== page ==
Theorem 12. Suppose that (i)–(v) hold; then the system of integral equations has at least one solution in the space .

Proof. Let be an operator defined by For , let We can easily prove that the solution of (32) in is equivalent to the tripled fixed point of .
Obviously, is continuous for any . Hence, we have Then, by (29) and (30), we get So, we obtain Now, we prove that is continuous. Let , such that, for , Then, Using condition (iii) and (29), there exists such that if , then for any ,. We notice two cases.
Case 1. If , then from (39) and (40)
Case 2. Similarly, for , we have where , and Since is continuous on , we have and . Thus, using (iii), we get Finally, from (42) and (41), we conclude that is a continuous function from into .
Now, we show that the map satisfies all the conditions of Theorem 11. To do this, for an arbitrary fixed and , assume that , , and are nonempty chosen subsets of and , , with . Without loss of generality, let For an arbitrary , where we obtain Further, by the uniform continuity of and on the compact sets    and , respectively, we get and as .
Moreover, is a nondecreasing continuous function with and , and we obtain By (48), we get Taking the limit in (50), we obtain Then, for arbitrary , , and , we have Since , , and are arbitrary in (52), Taking again in (53), we obtain We conclude from (51) and (54) that Since is a concave function, (55) implies Finally, since is defined by we get Hence, by Theorem 11, has at least a tripled fixed point in .

Example 1. We consider the following system of integral equations We notice that by taking we get the system integral equations (32).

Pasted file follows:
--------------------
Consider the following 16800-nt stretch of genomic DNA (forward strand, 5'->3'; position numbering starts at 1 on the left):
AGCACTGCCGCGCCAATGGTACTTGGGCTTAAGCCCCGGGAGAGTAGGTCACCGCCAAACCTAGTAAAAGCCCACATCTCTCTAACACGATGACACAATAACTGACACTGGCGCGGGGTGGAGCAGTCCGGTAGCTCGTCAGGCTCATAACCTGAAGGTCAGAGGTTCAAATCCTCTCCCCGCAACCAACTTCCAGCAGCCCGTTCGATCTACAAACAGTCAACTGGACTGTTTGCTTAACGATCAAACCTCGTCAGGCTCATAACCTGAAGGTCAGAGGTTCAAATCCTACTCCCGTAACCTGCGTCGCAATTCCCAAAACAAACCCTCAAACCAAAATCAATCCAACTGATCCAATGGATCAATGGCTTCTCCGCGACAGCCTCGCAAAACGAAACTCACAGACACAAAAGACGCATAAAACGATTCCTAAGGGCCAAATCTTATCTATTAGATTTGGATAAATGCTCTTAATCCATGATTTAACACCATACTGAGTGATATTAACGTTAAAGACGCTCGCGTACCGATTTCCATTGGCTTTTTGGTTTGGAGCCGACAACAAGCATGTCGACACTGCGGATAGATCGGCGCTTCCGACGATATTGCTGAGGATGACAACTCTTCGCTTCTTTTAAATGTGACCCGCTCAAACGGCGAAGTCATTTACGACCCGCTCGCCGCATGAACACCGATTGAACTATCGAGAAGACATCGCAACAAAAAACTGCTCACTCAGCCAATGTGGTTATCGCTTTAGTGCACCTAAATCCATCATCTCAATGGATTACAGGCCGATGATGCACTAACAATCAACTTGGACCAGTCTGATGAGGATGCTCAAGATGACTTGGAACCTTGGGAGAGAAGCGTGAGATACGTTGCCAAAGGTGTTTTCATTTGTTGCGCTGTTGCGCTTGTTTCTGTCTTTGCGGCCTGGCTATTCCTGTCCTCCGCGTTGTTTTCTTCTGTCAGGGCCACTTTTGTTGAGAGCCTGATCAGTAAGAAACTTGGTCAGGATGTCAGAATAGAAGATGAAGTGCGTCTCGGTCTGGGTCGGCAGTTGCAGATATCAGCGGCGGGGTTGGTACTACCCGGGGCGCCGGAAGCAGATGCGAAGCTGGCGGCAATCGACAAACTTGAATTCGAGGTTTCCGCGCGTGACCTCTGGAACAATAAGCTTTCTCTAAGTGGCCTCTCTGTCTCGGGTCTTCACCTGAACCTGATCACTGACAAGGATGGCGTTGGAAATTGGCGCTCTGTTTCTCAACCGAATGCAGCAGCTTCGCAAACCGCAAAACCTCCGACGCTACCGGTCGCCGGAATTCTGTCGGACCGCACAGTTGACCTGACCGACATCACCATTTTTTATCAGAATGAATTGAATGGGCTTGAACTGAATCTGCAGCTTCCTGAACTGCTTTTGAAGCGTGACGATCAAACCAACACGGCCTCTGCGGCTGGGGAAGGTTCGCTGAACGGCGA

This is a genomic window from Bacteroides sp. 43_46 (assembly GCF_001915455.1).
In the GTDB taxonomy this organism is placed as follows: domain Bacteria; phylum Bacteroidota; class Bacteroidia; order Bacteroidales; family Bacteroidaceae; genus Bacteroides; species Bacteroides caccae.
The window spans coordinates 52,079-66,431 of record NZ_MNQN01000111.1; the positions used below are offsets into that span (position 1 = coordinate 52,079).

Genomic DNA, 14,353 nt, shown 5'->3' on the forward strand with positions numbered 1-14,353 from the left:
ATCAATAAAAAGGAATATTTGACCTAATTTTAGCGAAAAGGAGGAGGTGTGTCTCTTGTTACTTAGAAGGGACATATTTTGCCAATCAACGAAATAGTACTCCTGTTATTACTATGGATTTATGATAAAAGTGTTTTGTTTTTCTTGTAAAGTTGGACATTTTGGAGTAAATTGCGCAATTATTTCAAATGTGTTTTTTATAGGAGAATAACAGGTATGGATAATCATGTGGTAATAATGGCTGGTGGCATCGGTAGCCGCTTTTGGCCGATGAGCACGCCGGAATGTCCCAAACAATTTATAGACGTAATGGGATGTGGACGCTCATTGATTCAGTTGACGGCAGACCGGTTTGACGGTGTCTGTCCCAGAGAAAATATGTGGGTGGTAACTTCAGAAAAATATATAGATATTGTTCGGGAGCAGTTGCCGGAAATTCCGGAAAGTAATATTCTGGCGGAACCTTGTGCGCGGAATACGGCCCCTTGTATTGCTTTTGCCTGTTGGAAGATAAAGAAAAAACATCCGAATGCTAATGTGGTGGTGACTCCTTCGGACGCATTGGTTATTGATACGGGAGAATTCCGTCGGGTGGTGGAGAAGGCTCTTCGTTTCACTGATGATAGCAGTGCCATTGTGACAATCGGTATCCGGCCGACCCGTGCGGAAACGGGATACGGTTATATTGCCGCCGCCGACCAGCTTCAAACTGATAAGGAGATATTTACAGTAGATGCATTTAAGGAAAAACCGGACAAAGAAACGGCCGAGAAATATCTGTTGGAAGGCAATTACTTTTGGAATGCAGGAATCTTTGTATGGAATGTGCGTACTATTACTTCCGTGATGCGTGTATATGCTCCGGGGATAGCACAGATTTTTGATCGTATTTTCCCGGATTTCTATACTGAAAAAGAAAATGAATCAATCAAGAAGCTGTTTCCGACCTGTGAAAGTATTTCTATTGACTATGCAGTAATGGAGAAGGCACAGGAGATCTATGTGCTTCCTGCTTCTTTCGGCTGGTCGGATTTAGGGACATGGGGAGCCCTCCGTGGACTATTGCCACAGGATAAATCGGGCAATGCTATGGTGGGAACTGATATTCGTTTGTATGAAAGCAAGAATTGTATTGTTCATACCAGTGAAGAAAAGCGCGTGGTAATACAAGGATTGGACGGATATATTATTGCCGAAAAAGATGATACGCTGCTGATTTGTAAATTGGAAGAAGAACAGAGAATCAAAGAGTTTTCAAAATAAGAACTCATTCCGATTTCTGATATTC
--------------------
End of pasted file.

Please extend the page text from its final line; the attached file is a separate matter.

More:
To solve this system, we need to verify conditions (i)–(v).
Obviously, are continuous and as . Further, the function is continuous for , and we have for any . Conditions (i) and (ii) hold.
Now, let Then, (iii) also holds.
Moreover, then, (iv) is valid.
Let us verify the last condition (v). First, Hence, Furthermore, for any , Thus, It is easy to see that, for any , we have that holds and condition (v) is valid.
Consequently, the system has at least one solution in .

Conflict of Interests

The authors declare that there is no conflict of interests regarding the publication of this paper.

References

  1. K. Kuratowski, “Sur les espaces complets,” Fundamenta Mathematicae, vol. 15, pp. 301–309, 1930. View at Google Scholar
  2. J. Banaś and K. Goebel, Measures of noncompactness in Banach Spaces, vol. 60 of Lecture Notes in Pure and Applied Mathematics, Marcel Dekker, New York, NY, USA, 1980. View at MathSciNet
  3. R. Agarwal, M. Meehan, and D. O'Regan, Fixed Point Theory and Applications, Cambridge University Press, 2004.
  4. A. Aghajani, J. Banaś, and Y. Jalilian, “Existence of solutions for a class of nonlinear Volterra singular integral equations,” Computers & Mathematics with Applications, vol. 62, no. 3, pp. 1215–1227, 2011. View at Publisher · View at Google Scholar · View at MathSciNet · View at Scopus